BRAINERD CITY COUNCIL: College Drive plans approved
Brainerd has approved the plans and specifications and approved the $8.4 million College Drive reconstruction project.
The vote by the Brainerd City Council Monday night was 4-3, with council members Mary Koep, Bob Olson and Kevin Goedker opposed.
The council also approved a settlement and purchase agreement with the state and Central Lakes College regarding land acquisition for the project. That vote also was 4-3, with Koep, Goedker and Olson against. Central Lakes College had petitioned the city for the project. With the college owning more than 35 percent of the land along the project, its petition allowed the council to proceed with the project through a simple majority vote instead of a super-majority vote (five votes).
The College Drive project will include four lanes from Crow Wing County Road 48 to South Fourth Street; reconstruction of College Drive and Crow Wing County Road 48 intersection; roundabouts at Mississippi River Parkway, Southwest Fourth Street and South Fourth Street; a stop light at Quince and South Fifth streets; repaving Quince Street to South Sixth Street; trails; sidewalks; bridge improvements; pedestrian crosswalks, flashers and deterrents; lighting improvements; and a backage road to accommodate the apartment buildings.
On Dec. 15 the city was served with a notice that the owners of the Colonywood Apartments along College Drive intended to appeal in district court the validity of a petition the city received for the project from Central Lakes College administrators.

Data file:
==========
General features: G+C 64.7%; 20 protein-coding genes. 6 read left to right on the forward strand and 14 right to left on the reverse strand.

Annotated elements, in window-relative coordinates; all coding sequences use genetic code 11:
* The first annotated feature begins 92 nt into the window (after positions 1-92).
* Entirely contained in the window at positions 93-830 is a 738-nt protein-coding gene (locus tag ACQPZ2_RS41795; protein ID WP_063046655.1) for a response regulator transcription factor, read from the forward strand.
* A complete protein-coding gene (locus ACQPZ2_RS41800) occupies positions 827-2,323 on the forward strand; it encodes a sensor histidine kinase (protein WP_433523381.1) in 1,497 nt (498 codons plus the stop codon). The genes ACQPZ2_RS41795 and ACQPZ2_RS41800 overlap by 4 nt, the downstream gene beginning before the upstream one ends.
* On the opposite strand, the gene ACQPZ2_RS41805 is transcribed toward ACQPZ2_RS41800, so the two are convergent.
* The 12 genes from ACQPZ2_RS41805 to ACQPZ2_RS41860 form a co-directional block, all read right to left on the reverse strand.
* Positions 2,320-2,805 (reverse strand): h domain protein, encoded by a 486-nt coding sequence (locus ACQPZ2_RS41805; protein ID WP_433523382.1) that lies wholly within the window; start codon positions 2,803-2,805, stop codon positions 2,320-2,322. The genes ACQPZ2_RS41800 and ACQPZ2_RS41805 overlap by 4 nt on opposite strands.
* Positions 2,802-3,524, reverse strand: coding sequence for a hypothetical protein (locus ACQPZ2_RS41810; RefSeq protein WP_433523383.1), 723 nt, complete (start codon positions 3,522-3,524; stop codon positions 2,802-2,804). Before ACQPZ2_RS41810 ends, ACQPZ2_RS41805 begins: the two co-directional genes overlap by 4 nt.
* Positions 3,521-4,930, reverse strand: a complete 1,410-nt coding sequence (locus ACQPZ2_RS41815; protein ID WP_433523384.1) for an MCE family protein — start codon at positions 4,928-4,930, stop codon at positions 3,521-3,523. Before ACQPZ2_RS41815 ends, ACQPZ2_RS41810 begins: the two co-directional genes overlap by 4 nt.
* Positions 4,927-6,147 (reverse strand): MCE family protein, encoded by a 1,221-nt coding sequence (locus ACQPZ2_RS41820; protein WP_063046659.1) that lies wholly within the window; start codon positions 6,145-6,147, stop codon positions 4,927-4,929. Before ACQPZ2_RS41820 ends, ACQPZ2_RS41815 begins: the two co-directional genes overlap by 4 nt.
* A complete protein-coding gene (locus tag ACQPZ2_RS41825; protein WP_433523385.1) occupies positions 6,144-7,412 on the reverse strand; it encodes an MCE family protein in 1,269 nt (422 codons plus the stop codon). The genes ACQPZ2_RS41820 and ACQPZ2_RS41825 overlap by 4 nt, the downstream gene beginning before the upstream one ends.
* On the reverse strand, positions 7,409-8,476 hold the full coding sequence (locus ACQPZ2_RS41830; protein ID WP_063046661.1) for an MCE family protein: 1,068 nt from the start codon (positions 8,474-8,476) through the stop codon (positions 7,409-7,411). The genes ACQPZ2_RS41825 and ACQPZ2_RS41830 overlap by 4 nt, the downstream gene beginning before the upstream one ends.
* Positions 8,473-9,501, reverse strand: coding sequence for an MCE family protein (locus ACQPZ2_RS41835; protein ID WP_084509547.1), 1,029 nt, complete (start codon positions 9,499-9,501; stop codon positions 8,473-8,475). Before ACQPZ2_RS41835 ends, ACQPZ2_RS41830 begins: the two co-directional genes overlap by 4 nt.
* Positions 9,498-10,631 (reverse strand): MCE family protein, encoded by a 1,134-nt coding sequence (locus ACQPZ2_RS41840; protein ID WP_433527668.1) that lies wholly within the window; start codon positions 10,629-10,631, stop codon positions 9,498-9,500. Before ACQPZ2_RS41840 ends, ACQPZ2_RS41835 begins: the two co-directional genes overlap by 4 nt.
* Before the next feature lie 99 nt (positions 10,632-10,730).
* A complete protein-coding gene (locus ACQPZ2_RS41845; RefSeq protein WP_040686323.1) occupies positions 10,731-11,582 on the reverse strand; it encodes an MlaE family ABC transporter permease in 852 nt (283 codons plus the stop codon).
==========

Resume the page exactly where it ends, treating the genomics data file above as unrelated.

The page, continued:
The settlement and purchase agreement with CLC generated the most discussion Monday.
City Attorney Tom Fitzpatrick said the agreement has three components: The city paying CLC about $258,000 for easements; CLC agreeing to pay about $359,000 in assessments; and the college has the right to repurchase the property should the project not be built within three years.
Fitzpatrick said he’s been running eminent domain action in court to acquire property from all property owners along the project. The agreement, he said, dismisses the state from the court action.
Koep had several questions concerning the agreement, including when and how the college negotiated the assessment, why the council hasn’t seen the assessment agreement, what happens if the assessments are more or less than proposed and why the city would pay the $5,000 appraisal expense incurred by CLC.
City Engineer Jeff Hulsether said negotiation wasn’t the correct term regarding assessments. He said assessment rates have been discussed throughout the project process. Fitzpatrick said CLC is entitled to $5,000 by law.
Olson questioned whether the city has a signed agreement regarding assessments. Fitzpatrick said there wasn’t a written agreement but an agreement in principle.
Olson also said he was told George Hoff, the League of Minnesota Cities-appointed attorney representing the city in the lawsuit filed by the owners of the apartments, told the court there was a signed agreement between the city and CLC regarding the college’s petition for the project.
Fitzpatrick said he didn’t know what document Olson was referring to and suggested Hoff could answer that question himself. He said Olson could be referring to exhibits, which the council has seen, that were entered into the court record. Olson made a motion to get court transcripts, but his motion died for lack of a second. Fitzpatrick said there would be no court transcripts in which Hoff has been involved.
Council member Lucy Nesheim made the motion to approve the agreement, saying the city had a valid petition from CLC and it was imperative to move forward.